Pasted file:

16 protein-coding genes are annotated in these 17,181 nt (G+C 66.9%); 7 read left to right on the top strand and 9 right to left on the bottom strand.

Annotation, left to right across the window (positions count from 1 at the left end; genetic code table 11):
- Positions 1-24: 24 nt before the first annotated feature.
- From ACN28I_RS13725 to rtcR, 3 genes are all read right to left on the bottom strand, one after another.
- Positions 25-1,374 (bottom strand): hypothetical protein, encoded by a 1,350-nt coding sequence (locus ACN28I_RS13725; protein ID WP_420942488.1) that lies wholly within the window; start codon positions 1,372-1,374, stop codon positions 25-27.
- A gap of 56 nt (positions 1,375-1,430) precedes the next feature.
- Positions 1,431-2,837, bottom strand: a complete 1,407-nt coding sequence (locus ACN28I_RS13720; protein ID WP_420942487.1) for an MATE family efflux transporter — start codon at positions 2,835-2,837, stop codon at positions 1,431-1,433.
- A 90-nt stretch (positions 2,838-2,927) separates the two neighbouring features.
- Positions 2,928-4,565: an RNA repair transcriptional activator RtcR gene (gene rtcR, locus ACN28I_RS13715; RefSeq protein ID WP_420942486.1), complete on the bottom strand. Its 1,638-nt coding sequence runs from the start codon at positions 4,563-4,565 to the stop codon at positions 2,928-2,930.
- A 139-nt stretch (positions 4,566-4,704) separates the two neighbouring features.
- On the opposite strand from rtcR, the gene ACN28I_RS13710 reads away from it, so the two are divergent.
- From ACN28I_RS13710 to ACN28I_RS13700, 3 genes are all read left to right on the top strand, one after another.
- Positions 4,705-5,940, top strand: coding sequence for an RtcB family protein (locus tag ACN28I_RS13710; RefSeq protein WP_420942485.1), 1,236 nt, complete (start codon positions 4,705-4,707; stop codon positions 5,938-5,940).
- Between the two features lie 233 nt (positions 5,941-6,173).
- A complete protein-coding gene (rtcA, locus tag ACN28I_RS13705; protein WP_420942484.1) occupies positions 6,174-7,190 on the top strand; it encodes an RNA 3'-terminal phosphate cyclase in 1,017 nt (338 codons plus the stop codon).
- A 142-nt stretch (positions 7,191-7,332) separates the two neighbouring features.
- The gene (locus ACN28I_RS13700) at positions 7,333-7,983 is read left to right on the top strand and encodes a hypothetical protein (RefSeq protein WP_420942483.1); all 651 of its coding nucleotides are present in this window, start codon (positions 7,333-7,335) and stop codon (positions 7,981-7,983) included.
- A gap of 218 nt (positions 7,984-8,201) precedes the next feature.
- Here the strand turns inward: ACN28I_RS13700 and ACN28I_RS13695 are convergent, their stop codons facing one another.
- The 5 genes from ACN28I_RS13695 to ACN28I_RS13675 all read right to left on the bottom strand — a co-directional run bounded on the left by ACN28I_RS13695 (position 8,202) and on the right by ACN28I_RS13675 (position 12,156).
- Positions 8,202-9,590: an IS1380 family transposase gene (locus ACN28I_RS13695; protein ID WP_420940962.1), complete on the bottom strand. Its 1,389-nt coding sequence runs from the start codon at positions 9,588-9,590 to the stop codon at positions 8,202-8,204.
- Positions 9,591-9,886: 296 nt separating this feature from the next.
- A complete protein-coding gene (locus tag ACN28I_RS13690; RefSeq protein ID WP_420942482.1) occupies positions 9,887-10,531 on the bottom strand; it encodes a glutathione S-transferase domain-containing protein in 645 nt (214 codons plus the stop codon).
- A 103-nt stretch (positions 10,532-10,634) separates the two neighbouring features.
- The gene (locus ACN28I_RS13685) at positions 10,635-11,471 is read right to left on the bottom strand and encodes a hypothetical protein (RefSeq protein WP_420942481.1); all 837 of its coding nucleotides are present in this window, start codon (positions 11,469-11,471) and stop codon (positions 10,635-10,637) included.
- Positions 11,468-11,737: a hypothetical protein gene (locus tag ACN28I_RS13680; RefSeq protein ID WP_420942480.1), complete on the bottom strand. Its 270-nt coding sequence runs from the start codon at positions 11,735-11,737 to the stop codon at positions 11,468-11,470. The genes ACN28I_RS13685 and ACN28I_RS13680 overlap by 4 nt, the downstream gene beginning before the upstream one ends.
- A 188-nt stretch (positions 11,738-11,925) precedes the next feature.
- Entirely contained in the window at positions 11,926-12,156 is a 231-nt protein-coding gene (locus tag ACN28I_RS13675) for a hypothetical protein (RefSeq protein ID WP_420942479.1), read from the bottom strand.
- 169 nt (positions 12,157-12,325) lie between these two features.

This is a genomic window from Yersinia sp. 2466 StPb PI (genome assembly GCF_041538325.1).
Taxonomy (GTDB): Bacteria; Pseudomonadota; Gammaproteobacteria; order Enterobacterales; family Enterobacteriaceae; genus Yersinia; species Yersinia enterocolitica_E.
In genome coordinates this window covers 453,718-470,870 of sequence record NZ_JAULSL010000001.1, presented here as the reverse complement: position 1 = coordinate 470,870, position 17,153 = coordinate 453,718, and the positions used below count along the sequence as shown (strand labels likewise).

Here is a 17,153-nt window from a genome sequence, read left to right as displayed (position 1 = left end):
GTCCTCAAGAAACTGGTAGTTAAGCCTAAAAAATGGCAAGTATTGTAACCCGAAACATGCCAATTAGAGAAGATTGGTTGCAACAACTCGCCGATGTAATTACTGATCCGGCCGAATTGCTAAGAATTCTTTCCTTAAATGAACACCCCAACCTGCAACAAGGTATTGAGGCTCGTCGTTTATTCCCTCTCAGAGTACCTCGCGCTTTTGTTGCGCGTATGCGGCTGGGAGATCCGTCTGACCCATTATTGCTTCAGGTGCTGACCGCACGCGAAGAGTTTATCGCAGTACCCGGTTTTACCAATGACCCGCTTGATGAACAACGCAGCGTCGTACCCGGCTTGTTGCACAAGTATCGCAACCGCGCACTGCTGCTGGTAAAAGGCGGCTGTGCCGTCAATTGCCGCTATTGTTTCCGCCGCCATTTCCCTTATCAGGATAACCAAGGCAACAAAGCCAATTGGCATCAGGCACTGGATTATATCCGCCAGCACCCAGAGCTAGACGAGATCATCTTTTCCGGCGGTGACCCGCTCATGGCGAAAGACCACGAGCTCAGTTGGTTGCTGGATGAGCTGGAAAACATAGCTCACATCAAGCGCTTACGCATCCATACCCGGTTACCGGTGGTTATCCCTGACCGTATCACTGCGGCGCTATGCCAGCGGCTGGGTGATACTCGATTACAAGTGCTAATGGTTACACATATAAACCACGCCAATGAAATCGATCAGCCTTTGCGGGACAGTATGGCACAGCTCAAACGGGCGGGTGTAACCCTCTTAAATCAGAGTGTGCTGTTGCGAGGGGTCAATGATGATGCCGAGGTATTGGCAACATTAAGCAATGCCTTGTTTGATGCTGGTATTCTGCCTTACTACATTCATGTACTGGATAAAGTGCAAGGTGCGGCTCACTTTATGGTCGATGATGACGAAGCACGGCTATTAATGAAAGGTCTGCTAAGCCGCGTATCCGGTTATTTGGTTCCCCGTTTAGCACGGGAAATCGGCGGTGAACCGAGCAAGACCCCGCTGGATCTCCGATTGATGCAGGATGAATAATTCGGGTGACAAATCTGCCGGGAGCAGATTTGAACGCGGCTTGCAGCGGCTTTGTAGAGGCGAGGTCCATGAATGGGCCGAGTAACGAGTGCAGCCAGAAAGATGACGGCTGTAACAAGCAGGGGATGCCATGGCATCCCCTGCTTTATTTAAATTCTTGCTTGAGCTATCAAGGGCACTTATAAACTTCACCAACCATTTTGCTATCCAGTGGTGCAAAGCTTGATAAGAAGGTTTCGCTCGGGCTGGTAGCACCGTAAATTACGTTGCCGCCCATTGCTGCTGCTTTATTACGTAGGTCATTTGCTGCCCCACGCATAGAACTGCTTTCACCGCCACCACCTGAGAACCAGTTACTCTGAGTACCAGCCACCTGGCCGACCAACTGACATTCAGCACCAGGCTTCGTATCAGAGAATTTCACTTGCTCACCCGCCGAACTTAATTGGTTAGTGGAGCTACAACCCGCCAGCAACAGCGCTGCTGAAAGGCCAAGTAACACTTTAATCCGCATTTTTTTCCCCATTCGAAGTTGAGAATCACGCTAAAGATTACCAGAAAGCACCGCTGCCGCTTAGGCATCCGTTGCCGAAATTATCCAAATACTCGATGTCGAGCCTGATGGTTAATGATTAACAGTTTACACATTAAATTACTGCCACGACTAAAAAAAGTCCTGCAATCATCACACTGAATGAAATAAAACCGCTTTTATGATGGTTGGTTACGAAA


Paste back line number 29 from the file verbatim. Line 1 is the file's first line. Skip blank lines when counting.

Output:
- 169 nt (positions 12,157-12,325) lie between these two features.